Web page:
Points (n.) 1. marks of punctuation. 2. something that has position but not extension, as the intersection of two lines. 3. salient features of a story, epigram, joke, etc.: he hit the high points. 4. (slang; U.S.) needles for intravenous drug use.
Editor’s Note: Two upcoming opportunities for ADHS scholars to gather together and discuss ideas. Submit papers for conferences in Ohio (April 2016) and Illinois (July 2016). Contact information for both, below.
Alcohol and Drugs History Society
Ohio Academy of History
April 1-2, 2016
Kent State University – Stark Campus
Call for Papers
The Alcohol and Drugs History Society (ADHS) is organizing several sessions at the 2016 Spring Conference of the Ohio Academy of History, a professional society that brings together teachers, scholars, public historians, and students of history.
If you are interested in presenting research to Ohio historians related to the history of alcohol use, temperance, drug use (legal or illicit), prohibition, tobacco, drug enforcement, or related topics, please submit the title of your research paper and a 100-word abstract by October 15, 2015 to email@example.com.
Stephen Siff David Fahey
CALL FOR PAPERS
“I’ve Been to Dwight”
Transnational Perspectives on Addiction, Temperance and Treatment in the Nineteenth and
Dwight, Illinois; 14-17 July, 2016
“I’ve Been to Dwight,” is an off-year conference of the Alcohol and Drugs History Society, commemorating the fiftieth anniversary of the Leslie E. Keeley Company’s closure. It will gather historians and social scientists at the site of the company’s former headquarters in Dwight, Illinois to present and discuss new research on the history of addiction, temperance and treatment in the nineteenth and twentieth centuries. The conference offers an opportunity to discuss these broad topics in a transnational, comparative, historical framework and will not limit participation to any particular psychoactive substance, habitual practice or region of study.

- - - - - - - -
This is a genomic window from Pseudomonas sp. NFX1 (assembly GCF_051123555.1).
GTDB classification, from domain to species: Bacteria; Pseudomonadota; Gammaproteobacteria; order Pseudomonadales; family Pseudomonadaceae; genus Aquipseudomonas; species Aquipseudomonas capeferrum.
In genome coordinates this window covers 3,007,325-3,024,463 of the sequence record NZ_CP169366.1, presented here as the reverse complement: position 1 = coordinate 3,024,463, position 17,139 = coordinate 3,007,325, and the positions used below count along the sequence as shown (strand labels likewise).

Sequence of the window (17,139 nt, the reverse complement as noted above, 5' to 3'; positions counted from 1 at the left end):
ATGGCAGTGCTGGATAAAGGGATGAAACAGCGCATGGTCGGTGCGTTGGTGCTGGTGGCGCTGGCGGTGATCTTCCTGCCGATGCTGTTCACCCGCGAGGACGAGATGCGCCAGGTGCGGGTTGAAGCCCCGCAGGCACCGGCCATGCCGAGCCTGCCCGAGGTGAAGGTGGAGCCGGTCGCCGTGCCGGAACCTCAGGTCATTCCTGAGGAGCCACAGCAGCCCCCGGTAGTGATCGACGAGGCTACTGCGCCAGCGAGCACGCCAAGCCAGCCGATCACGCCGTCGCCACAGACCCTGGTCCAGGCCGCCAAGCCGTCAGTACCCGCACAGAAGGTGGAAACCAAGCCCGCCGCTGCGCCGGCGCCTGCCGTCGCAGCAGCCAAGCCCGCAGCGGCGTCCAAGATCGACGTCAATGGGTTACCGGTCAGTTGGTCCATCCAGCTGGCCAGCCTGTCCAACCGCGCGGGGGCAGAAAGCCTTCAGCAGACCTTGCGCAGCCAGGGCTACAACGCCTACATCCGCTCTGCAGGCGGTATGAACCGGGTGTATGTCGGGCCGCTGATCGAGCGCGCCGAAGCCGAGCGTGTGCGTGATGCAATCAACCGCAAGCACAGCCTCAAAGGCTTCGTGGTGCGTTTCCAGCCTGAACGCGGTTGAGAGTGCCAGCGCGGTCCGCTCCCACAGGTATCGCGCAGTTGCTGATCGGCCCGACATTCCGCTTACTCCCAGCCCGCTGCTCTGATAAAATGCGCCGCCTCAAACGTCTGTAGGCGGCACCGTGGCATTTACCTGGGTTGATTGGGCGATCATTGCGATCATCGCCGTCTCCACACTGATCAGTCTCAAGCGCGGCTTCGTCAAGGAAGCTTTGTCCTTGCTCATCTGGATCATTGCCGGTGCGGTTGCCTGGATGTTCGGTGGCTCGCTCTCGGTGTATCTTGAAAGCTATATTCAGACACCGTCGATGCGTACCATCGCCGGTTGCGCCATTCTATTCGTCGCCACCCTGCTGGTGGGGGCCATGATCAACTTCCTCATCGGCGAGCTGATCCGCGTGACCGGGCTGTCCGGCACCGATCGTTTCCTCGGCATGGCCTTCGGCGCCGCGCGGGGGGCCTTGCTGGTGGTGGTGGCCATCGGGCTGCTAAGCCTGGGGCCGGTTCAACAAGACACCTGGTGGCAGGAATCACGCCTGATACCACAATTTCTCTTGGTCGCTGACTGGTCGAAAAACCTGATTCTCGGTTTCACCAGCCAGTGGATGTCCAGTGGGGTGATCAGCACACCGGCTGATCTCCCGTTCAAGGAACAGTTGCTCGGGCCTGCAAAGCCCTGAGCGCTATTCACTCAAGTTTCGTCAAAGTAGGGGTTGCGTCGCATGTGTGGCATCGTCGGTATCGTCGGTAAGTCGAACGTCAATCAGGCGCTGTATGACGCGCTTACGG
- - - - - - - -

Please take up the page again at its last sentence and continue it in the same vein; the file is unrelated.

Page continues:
We wish to encourage applications from scholars at all ranks, including graduate students, junior and senior faculty, archivists, collectors and historically minded treatment professionals.
Applications for individual papers, full panels and/or table and poster displays are welcome.
SUBMISSION DEADLINE, 15 DECEMBER 2015
For full details, including submission, see:
Editor’s Note: In this, our last installment of the Points roundtable on Howard Becker’s Becoming a Marihuana User, we are thrilled to welcome the author himself. Here, Becker responds to our previous contributors and offers some insights of his own.
We’d also like to take this opportunity to once again thank Nancy Campbell, Mary Jane Gibson, Amanda Reiman, Cookie Woolner and Carl Hart for their intriguing, thought-provoking and entertaining contributions. We are honored to count you as members of the Points family.
I have never been a “marijuana expert,” certainly never claimed to be such a thing. But I was, for quite a while, the only sociologist who had ever actually published anything about it. So, when it did become a legitimate topic of study and big shots and politicians convoked meetings to decide on scientific matters related to the subject, the attendees mostly consisted of physiologists and pharmacologists and psychologists. But, just to avoid troubles, the organizers of these events always thought they should have a social scientist and for quite a while I was the only one who had the slightest claim to be there. Eventually, of course, plenty of others joined me, including people like the anthropologist Mike Agar. Nancy Campbell talked with me about that phase of the thing and she did an excellent of getting me to tell about the politics of that period, which was pretty funny.